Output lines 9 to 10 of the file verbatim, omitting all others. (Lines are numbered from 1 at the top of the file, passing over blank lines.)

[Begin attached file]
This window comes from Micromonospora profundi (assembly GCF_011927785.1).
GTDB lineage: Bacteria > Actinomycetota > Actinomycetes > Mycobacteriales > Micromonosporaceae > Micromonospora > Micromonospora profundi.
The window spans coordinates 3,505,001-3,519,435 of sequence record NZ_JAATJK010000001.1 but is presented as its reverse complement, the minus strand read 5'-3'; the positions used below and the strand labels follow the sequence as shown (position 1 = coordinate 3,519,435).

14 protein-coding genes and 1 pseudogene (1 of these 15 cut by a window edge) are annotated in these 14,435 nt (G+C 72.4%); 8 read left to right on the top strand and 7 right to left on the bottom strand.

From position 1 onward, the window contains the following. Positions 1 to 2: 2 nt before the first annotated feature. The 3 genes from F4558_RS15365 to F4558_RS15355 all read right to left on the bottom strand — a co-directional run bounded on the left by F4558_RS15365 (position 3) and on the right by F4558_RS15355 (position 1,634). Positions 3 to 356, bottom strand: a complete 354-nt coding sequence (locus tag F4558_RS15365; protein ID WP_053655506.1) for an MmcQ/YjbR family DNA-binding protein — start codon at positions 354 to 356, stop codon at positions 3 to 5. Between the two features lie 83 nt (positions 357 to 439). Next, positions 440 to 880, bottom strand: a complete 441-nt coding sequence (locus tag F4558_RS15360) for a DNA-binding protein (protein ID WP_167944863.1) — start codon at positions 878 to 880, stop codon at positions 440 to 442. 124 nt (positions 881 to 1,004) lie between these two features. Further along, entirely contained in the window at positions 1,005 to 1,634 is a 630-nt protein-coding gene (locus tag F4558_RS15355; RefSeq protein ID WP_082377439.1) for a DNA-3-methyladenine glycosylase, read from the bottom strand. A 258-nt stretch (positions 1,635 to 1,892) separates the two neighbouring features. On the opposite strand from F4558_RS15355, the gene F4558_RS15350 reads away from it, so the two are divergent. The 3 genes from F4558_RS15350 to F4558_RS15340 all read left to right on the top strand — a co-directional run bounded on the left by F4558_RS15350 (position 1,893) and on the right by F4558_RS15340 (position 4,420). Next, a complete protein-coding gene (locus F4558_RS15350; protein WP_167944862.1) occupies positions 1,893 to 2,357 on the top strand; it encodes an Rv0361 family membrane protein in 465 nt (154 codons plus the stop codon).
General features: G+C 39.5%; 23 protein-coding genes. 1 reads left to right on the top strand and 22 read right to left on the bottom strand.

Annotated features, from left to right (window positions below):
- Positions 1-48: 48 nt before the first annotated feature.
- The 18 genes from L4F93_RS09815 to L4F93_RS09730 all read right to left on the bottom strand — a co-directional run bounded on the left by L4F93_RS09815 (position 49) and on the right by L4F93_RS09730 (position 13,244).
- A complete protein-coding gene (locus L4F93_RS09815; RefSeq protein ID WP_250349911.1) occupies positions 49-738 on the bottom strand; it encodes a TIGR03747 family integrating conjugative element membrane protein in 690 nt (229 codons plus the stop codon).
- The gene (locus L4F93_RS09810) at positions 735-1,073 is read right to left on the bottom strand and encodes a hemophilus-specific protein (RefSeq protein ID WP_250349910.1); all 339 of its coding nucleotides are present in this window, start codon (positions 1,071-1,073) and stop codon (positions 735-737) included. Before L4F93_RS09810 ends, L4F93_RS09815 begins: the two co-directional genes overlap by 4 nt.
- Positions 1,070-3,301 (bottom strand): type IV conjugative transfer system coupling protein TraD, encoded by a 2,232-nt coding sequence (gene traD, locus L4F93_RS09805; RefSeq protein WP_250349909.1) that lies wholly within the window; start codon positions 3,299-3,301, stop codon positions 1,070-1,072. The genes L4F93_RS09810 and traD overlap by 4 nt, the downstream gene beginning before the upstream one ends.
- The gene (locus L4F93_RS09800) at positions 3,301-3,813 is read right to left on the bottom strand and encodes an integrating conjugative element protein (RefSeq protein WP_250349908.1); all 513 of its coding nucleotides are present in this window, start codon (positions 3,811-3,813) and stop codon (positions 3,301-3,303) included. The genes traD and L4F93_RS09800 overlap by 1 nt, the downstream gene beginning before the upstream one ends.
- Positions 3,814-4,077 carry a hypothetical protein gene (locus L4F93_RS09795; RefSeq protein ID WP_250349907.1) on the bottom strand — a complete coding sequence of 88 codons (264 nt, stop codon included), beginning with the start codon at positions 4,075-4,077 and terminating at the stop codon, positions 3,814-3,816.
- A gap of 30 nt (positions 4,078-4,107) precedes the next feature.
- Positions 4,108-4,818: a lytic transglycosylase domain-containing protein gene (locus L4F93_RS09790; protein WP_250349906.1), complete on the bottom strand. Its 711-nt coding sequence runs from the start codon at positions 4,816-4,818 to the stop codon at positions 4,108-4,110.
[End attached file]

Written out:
- The 18 genes from L4F93_RS09815 to L4F93_RS09730 all read right to left on the bottom strand — a co-directional run bounded on the left by L4F93_RS09815 (position 49) and on the right by L4F93_RS09730 (position 13,244).
- A complete protein-coding gene (locus L4F93_RS09815; RefSeq protein ID WP_250349911.1) occupies positions 49-738 on the bottom strand; it encodes a TIGR03747 family integrating conjugative element membrane protein in 690 nt (229 codons plus the stop codon).